So, promise-crammed, show forth I must
What I possess the most of: That great skill
That has been granted me, to take a quill,
Some walnut ink, this piece of parchment here…
You use that walnut ink, then?
Shut up, Skeres!
Withal, the product of my teeming brain,
To make a play to outdo Tamurlaine,
The Jew Of Malta, Doctor Faustus or
The Massacre at Paris and, what’s more,
To outdo every poet yet unborn,
So all the world shall look on him with scorn
Who dares to challenge he who, I do trow,
Will live in fame forever: Kit Marlowe.
I thought Tamurlaine Two a little thin.
POLEY ignores SKERES, focusing on MARLOWE.
Intelligence is out of fashion, then?
I hope not on the stage, but I suspect
The kind you mean is overrated fact.
Too much of it is on the market, chum.
Lord Burghley, Essex, Walsingham,
The Percy faction, Raleigh and his crew.
All buying what you sell. Who needs the news
That poor Kit Marlowe used to fetch –From Rhiems,
From Doaui, from the ports of Amsterdam
Or Vleshingen, from privy chapels or
From fleshpot brothels— unless it be for
A higher purpose than to hang our enemies
–The Catholics, the atheists, whoe’er they be?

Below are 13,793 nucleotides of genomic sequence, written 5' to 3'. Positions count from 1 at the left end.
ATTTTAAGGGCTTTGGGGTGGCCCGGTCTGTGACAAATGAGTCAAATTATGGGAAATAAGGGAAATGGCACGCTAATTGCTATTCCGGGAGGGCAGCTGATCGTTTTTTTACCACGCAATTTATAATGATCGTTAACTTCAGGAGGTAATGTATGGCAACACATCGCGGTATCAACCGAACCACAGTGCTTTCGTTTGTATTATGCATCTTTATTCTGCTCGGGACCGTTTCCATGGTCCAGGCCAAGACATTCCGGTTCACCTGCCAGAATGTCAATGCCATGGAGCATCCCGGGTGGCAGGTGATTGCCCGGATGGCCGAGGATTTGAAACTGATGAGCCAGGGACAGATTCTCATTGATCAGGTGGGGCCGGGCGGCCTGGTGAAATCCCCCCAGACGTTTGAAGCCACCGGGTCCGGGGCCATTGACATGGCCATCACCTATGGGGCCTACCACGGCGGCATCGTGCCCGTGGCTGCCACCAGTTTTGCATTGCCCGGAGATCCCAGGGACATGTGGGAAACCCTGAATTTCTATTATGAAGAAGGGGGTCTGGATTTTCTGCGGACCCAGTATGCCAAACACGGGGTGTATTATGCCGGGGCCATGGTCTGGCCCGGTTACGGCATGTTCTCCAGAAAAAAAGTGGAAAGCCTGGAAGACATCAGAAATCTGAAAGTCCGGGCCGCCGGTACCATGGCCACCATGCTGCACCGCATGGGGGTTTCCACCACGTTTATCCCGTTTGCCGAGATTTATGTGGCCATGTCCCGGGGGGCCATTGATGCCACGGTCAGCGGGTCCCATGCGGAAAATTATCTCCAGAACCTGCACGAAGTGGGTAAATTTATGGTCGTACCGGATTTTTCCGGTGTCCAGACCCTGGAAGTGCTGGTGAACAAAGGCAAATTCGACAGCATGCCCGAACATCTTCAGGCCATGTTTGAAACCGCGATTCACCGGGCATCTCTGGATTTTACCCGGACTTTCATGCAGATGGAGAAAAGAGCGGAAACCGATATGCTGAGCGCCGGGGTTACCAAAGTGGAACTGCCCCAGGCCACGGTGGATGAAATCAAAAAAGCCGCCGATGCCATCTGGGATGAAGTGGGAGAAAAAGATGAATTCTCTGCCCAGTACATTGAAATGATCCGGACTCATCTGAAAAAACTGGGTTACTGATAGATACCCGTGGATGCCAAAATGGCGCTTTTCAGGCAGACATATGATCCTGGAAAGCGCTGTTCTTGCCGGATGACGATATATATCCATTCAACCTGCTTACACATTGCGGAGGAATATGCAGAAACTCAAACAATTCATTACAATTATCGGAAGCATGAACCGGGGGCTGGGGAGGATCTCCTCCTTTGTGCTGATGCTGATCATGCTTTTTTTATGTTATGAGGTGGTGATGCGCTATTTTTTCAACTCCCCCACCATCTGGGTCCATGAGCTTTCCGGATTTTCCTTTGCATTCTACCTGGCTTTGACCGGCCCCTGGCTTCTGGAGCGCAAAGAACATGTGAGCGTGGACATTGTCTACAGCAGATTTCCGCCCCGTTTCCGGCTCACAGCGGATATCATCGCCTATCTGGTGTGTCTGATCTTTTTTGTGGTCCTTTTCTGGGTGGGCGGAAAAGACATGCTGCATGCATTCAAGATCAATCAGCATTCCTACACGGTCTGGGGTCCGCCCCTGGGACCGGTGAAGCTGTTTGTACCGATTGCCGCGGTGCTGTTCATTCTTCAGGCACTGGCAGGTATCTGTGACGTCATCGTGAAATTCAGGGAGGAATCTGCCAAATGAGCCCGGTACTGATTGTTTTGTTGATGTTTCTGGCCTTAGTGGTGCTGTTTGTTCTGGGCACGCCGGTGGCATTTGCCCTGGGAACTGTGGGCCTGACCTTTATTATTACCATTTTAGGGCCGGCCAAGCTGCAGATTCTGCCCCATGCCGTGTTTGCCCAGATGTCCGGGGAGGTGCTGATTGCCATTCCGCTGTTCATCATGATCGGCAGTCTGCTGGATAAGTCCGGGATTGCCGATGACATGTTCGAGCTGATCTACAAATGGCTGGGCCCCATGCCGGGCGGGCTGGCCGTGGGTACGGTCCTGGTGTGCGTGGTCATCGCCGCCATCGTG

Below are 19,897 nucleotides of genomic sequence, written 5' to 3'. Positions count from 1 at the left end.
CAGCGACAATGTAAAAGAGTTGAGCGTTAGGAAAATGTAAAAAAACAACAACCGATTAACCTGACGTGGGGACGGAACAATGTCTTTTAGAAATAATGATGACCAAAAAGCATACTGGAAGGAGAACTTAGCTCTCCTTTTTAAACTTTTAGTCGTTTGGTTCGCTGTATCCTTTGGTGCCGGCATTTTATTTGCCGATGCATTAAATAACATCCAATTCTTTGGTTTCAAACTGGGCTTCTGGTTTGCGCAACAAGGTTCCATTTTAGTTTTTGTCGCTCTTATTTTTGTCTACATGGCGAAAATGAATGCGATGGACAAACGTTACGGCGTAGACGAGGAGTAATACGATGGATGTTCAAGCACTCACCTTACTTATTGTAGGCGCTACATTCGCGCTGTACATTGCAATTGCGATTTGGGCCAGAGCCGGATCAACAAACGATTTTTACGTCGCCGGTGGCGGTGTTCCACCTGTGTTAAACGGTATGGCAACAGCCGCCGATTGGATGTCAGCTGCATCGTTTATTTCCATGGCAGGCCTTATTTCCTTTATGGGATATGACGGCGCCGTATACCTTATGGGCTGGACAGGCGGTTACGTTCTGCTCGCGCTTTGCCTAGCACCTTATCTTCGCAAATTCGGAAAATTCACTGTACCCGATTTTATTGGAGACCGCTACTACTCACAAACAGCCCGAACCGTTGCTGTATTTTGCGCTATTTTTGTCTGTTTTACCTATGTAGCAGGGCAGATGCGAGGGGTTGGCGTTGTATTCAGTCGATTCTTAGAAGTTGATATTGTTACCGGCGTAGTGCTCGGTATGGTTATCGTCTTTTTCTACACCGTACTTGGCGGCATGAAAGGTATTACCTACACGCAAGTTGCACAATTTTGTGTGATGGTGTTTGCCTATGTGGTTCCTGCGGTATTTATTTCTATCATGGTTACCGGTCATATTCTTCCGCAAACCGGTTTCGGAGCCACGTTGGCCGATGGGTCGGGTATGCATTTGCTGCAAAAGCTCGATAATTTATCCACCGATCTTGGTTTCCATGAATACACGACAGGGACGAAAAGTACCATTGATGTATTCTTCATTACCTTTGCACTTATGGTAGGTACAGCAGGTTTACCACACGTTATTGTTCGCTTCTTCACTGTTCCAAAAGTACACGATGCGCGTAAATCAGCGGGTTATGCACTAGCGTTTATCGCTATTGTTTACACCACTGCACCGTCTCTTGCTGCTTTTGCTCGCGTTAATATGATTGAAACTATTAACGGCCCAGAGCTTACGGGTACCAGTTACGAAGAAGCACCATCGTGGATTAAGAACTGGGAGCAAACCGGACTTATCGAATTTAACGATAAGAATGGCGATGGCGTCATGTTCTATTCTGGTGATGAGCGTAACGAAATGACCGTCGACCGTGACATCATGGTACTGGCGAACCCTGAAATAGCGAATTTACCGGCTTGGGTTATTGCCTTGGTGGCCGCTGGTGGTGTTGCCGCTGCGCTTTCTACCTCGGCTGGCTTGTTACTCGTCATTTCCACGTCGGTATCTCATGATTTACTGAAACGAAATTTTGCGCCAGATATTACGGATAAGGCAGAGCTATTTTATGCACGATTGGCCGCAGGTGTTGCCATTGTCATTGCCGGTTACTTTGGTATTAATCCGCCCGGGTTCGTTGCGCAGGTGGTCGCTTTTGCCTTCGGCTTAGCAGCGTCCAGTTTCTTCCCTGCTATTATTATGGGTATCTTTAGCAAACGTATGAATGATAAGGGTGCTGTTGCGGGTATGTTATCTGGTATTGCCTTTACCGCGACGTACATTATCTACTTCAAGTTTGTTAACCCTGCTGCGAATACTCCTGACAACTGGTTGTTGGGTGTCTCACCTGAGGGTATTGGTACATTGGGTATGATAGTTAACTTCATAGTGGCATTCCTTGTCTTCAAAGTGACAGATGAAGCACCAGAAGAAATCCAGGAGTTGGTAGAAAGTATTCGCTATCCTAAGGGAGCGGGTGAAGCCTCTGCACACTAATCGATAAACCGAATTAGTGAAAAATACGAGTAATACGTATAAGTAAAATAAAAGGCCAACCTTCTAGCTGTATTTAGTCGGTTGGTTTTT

What “Higher Purpose” would you serve, man,
If not the most high rulers of our land?
I’d serve my art, Bob Poley, serve my craft.
You find that funny? Well, go on then, laugh.
I want to put all that, all that I know
Into a single play, designed to show
The shadow world of we whom great men call
To do those dark and dirty tasks Whitehall
Cannot admit to.
No, indeed they can’t.
No more than you can put this rot you rant
Into a five-act drama.
But I’ve done so.
Advanced five hundred quid from Henslowe.
Ned Allyn’s playing me, the Curtain’s booked,
Rehearsals start next week.
Well, I’ll be fucked!
Five hundred quid! They pay you that for naught
But jabbering about yourself all night?
What, for this here? For this here piece of scrap?
FRIZER grabs at the manuscript, but MARLOWE dodges.
“This piece of…” Ah, the sad, phlegmatic chap
Who sees only the paper, not the play,
Commodity.The coin, not what it buys.
Not only will this foolscap pay me well –
Nay, handsomely!— but one day this play shall
Become the very Touchstone of our age,
Not only reckoned great by our most sage
Observers, but by all the literati
Of centuries to come.
Lord but you’re greedy.
I said “You’re greedy.” Oh, what greed!
Now that he’s spoken his thought, POLEY gives it full vent.